10 Some notes Commitment problem is crucial to A&R, there exist credible and non-credible commitments. Credible commitments need political institutions to back them up. Follows in the tradition of for example North&Weingast A&R also looks at coups (democracy-reversals), but these will not be treated here. Same framework and logic. In book: more complex mathematics. Optimizing over infinite time horizon, given different states, Bellman- equations, Markov-chains etc Model presented in M&M is a simple version mathematically, and the framework is as parsimonious as it gets.

11 The model Two agents, rich and poor. Population normalized to 1. Share of poor = λ>½ Average income is y = λy p +(1-λ)y r, where y p 0 and C’’>0. Set C(τ) = ½τ 2  total tax revenue, T=(τ- ½τ 2 )y

12 The model After-tax income for type i є {r,p}: V i (τ)= (1-τ)y i +(τ- ½τ 2 )y Maximize income with respect to τ  V p’ (τ)=y-y p -τy=0 Since y p =θy/λ, τ p* =(λ-θ)/λ (between 0 and 1) Similar calculation for rich implies negative tax rate  optimal tax rate is set to 0

13 Actions Rich decides first whether to democratize or not. Then poor observes choice and decides whether to conduct revolution or not. Revolution is costly, but means that the poor can implement their favored regime, a Marxist dictatorship where the rich have income=0 In democracy: Poor will set optimal tax rate as deduced above, because they include median voter. In right-wing dictatorship, rich set favored tax-rate, which is zero Cost of revolution is contingent on political shock, s: μ s S can be h or l  we have μ h >μ l. Interpretation: strength of regime, international context, ease of coordinating revolution (the importance of solving collective action problems).. 1-μ s modelled as destroyed income for the total economy.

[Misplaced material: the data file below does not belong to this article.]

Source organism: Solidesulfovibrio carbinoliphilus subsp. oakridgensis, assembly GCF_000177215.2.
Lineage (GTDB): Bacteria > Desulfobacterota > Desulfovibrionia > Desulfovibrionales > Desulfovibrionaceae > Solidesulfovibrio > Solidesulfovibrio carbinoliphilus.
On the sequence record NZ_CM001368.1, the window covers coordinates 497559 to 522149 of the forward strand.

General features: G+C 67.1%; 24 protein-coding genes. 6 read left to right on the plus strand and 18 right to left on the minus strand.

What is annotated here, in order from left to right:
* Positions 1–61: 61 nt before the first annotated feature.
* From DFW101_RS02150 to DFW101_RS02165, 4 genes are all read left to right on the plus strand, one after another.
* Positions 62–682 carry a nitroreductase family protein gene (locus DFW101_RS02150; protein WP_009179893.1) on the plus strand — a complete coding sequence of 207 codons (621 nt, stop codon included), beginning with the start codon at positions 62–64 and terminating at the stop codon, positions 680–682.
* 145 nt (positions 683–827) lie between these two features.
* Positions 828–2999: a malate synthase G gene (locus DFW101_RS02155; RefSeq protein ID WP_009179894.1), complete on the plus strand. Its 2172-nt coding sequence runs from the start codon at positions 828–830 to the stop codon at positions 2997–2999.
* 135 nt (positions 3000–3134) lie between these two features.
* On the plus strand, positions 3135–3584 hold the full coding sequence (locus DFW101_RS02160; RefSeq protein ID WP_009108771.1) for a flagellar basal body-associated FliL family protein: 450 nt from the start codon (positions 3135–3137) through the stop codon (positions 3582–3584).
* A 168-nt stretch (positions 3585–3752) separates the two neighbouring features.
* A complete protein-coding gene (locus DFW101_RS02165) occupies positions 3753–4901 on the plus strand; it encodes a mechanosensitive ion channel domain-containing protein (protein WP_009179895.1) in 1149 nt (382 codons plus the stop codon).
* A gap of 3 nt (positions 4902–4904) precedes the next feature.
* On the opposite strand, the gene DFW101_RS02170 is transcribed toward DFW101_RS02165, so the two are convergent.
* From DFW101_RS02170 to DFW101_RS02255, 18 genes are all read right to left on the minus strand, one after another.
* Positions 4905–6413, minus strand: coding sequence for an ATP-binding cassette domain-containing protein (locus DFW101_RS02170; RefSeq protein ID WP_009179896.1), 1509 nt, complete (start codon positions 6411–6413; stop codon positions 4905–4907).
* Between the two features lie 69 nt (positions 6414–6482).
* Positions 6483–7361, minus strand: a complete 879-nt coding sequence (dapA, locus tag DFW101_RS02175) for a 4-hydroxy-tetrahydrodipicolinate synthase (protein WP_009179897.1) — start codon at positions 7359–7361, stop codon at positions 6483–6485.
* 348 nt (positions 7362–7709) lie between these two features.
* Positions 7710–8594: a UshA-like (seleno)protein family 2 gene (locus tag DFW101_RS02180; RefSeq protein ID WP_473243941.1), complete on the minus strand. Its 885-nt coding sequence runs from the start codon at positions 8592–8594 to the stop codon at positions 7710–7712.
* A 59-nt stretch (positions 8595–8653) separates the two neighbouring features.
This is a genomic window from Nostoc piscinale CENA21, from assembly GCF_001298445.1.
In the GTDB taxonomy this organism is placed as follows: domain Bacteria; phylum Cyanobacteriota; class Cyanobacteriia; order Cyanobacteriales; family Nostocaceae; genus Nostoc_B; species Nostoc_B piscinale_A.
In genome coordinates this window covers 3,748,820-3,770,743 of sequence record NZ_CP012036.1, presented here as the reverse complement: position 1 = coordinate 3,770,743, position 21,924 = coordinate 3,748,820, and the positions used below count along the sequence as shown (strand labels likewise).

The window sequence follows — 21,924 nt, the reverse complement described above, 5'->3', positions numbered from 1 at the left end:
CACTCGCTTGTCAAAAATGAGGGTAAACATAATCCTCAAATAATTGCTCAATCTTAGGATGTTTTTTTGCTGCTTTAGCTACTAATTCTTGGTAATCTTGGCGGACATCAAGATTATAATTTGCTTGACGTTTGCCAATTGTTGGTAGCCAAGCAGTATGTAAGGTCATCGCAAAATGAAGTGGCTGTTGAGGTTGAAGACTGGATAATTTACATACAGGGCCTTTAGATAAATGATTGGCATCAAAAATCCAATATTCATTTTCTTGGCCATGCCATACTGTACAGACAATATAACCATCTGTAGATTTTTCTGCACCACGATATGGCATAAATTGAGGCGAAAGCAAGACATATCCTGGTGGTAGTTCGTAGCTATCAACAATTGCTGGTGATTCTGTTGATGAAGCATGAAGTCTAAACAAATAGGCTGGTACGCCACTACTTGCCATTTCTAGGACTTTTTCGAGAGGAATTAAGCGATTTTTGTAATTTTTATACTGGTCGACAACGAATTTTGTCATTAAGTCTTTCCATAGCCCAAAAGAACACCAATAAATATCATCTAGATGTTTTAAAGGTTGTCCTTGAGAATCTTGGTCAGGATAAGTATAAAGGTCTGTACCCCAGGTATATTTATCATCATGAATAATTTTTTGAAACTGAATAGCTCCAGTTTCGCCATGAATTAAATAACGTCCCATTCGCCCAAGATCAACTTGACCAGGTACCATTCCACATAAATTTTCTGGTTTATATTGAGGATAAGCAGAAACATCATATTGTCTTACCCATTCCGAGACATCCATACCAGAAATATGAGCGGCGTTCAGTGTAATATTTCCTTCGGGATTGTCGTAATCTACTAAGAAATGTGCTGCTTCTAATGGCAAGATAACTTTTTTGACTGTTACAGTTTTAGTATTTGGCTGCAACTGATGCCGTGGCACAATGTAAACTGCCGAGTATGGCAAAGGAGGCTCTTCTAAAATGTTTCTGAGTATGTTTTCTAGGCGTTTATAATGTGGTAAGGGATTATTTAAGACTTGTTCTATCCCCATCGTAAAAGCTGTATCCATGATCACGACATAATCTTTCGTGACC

14 Solving the game; backward induction Rich consider “the revolution constraint”: Make sure that poor do not prefer revolution. – If revolution is very costly (low shock), the poor will not revolt in any case  Rich will recognize this and decide not too democratize. – If revolution is less costly, poor will revolt if right-wing authoritarian. Rich recognize this and democratize. Poor will now not have the incentive to revolt, since they earn relatively more under democracy. – If revolution costs extremely little, poor will revolt in any case and split the income between themselves and leave the rich with nothing

15 More precisely.. Revolt against right-wing if V p (R,μ s )>V p (0) If however V p (R,μ s ) 0 The importance of the nature of the shock.. V p (R,μ s )>V p (0)  μ s >θ..The shock matters if μ h >θ>μ l

16 Revolt against democracy if: V p (R,μ s )>V p (τ p* )  μ s >θ + (λ-θ) 2 /2λ λ>θ and the second term is therefore positive, which means that a higher shock (smaller destruction) is necessary to revolt against a democracy than against a right wing dictatorship

17 The game tree Rich D N PoorRich τ τ Poor Poor R NR R’ NR’ 0, V p (R,μ s ) V r (τ p* ), V p (τ p* ) 0, V p (R,μ s ) V r (N,0), V p (N,0)

18 The commitment problem Why can’t the rich elite just increase taxes and redistribution without democracy? A&R: more than one period. Rich cannot commit to keep the high tax rate once the revolutionary threat is gone (low shock in t+n, collective action problems), and the poor know this. Difficult to model in the game presented here. M&M’s solution is to say that the rich have a specified probability of keeping their promise of redistribution under dictatorship. – P increases in revolutionary threat. – P increases with inequality (lower θ). Logic: High inequality means that the poor have little to lose by revolting. The rich recognize this and redistributes (with a certain p) so that the poor are indifferent between revolting and accepting the existing regime. A perhaps counterintuitive implication is therefore that higher inequality decreases the probability of democratization, since the permanent revolutionary threat now implies that the elite can credibly commit to redistributing. IT IS THE SEQENTIAL NATURE OF THE GAME THAT DRIVES THIS RESULT. Notice that the rich lose more by democratizing in an inegalitarian society because the median voter is poorer The algebra can be found in M&M pages 196-7.